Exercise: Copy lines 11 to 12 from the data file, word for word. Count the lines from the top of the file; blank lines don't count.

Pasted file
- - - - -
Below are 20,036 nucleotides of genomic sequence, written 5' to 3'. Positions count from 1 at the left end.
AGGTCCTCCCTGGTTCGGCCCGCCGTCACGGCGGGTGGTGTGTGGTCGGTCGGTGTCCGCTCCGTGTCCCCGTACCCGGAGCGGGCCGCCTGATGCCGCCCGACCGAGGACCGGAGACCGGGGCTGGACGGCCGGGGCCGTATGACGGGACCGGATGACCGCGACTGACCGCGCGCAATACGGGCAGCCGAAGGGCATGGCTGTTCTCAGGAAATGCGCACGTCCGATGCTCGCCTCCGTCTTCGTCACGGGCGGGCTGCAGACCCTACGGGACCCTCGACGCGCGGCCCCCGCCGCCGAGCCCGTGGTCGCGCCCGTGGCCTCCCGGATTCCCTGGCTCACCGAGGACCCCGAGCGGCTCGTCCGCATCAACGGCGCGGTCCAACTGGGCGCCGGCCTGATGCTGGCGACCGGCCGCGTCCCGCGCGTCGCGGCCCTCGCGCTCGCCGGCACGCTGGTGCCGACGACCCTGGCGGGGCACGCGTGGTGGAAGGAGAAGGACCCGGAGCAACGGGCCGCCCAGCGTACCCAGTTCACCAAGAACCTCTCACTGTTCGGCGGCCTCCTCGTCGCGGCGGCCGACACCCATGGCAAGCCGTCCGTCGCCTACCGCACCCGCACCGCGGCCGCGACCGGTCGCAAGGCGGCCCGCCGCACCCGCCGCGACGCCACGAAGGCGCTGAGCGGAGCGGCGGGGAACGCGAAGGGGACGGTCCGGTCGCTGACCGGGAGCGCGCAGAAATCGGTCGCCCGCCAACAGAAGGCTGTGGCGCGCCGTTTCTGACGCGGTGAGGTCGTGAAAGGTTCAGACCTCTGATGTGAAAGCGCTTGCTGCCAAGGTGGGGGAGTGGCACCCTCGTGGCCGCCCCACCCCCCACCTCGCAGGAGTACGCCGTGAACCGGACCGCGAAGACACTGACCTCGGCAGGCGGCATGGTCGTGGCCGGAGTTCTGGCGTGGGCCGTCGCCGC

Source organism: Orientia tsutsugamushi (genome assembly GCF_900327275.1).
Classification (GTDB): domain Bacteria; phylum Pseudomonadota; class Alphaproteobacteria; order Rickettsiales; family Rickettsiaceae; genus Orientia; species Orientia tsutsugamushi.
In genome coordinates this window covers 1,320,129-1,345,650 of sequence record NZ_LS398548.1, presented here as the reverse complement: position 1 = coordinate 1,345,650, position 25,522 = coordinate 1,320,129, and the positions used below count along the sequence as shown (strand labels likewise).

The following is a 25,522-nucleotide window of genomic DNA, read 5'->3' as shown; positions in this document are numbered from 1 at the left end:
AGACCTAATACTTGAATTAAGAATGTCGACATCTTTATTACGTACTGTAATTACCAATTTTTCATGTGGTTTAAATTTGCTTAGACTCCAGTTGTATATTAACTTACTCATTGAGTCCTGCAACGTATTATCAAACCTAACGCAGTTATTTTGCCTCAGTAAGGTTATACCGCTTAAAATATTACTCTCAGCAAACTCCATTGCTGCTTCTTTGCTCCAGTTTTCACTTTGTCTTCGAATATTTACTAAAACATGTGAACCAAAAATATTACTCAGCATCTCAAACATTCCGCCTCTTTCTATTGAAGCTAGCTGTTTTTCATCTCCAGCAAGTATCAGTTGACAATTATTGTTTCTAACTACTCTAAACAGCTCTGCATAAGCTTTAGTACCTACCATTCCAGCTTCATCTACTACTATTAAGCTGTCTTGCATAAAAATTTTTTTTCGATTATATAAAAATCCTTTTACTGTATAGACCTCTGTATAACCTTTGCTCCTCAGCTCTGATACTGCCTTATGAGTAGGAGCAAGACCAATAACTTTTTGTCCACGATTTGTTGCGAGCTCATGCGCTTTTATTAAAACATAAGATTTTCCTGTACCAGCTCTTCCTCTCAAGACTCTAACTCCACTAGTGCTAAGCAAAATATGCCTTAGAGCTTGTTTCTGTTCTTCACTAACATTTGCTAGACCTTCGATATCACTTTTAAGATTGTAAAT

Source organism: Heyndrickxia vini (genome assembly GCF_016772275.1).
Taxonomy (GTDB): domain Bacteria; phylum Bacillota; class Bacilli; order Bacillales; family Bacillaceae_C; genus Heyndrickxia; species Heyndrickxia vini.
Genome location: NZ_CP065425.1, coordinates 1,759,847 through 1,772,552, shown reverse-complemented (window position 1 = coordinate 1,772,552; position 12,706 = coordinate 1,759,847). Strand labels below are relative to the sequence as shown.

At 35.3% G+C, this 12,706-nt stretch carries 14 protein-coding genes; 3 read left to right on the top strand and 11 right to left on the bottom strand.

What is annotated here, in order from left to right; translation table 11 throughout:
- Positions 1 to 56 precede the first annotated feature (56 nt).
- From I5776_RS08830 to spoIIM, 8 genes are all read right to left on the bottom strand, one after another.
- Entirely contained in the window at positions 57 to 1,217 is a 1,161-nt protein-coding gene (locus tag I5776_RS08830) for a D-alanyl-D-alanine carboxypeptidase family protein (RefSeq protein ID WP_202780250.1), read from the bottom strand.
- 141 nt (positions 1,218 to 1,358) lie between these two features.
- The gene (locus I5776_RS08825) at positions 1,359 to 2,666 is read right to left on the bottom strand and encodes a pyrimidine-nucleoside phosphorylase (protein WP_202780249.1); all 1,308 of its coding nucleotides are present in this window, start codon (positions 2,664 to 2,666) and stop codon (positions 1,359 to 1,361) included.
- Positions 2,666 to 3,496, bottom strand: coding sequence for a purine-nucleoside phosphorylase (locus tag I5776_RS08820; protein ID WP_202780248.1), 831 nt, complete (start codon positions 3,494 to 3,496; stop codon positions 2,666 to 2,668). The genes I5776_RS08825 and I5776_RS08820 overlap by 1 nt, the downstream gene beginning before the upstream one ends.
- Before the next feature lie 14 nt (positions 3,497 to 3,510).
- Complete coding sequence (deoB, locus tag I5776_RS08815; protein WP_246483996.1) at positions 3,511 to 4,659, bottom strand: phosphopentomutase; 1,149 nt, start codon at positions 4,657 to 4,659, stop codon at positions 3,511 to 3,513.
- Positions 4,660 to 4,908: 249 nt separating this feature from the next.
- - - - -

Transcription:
At 35.3% G+C, this 12,706-nt stretch carries 14 protein-coding genes; 3 read left to right on the top strand and 11 right to left on the bottom strand.

What is annotated here, in order from left to right; translation table 11 throughout: